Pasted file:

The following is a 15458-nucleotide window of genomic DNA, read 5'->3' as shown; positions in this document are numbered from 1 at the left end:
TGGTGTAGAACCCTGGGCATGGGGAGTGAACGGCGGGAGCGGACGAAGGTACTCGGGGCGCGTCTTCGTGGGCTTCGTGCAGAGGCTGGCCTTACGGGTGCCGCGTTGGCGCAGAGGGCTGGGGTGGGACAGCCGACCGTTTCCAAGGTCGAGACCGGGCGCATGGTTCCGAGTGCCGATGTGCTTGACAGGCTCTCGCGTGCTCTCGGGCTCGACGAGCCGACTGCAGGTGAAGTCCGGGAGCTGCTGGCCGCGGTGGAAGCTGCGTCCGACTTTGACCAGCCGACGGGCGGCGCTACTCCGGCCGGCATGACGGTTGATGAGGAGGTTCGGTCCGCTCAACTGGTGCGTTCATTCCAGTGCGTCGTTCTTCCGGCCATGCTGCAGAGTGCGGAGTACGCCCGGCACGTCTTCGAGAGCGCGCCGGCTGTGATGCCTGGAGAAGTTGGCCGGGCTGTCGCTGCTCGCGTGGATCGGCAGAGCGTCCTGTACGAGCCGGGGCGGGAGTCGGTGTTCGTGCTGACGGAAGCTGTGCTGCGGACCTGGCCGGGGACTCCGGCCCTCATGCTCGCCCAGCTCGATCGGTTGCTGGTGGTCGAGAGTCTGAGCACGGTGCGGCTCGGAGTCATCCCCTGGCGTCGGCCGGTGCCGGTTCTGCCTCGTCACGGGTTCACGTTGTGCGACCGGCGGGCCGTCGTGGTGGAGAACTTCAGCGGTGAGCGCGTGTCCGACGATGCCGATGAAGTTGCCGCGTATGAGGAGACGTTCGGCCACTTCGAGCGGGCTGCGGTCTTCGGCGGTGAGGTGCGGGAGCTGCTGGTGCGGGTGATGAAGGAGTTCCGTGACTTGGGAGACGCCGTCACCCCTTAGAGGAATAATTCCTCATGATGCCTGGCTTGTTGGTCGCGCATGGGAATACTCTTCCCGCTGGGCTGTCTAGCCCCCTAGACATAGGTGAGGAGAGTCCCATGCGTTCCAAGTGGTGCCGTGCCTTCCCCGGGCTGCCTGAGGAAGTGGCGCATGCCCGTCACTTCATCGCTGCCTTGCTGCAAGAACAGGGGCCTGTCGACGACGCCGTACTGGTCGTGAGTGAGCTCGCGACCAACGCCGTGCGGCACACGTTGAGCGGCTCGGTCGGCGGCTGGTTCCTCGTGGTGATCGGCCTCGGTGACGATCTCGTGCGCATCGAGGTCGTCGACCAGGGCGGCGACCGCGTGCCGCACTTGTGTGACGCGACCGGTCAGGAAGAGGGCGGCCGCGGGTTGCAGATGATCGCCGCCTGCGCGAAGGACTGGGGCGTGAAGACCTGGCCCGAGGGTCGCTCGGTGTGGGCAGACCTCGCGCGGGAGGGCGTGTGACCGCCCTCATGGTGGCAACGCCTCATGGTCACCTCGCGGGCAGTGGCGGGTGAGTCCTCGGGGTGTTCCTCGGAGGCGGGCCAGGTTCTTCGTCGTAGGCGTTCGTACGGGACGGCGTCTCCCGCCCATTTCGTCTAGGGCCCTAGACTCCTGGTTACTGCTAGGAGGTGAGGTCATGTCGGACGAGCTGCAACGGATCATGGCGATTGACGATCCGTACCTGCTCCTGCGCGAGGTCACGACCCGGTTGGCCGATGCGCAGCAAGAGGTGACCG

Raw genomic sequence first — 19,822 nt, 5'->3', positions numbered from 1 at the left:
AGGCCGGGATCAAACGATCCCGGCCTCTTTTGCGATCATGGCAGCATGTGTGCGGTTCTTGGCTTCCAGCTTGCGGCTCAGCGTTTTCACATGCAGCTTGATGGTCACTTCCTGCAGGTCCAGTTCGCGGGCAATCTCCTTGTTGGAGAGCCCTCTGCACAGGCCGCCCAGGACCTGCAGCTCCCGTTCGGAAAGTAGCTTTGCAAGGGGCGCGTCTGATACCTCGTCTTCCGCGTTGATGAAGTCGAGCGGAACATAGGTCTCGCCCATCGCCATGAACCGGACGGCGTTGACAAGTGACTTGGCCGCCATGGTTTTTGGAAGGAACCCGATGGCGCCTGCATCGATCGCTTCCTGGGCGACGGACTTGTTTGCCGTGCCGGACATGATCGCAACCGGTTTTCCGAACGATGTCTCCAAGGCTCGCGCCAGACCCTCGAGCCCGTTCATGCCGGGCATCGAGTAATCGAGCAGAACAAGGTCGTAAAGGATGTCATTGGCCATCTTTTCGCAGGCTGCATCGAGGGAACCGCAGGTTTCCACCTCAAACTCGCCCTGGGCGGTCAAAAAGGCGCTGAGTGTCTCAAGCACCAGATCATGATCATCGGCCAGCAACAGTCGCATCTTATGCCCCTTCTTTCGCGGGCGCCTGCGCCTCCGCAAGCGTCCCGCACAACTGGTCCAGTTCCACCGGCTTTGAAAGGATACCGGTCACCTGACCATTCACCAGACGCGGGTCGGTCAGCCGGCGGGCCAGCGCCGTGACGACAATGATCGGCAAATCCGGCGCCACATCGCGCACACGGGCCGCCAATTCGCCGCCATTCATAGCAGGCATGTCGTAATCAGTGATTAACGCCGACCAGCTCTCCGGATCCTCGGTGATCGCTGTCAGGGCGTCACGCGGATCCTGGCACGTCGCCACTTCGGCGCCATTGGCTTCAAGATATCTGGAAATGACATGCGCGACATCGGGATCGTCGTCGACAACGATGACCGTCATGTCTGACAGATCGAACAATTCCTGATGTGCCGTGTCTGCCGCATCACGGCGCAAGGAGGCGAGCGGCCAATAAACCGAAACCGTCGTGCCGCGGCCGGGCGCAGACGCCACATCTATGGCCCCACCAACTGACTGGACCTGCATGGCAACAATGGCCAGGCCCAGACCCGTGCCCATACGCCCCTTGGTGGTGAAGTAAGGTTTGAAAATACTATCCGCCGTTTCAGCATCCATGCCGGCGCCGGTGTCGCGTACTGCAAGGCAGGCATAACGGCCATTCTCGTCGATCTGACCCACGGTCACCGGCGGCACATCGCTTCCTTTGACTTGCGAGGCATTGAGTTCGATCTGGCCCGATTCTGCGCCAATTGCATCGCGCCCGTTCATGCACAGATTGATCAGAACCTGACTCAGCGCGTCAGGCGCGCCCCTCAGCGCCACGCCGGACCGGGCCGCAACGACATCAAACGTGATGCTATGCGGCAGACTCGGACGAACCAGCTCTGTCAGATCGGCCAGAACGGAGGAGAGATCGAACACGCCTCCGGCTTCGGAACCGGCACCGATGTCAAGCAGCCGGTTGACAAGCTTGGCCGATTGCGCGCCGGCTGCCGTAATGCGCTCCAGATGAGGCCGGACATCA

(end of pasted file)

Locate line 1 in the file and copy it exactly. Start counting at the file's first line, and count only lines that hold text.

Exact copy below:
The following is a 15458-nucleotide window of genomic DNA, read 5'->3' as shown; positions in this document are numbered from 1 at the left end: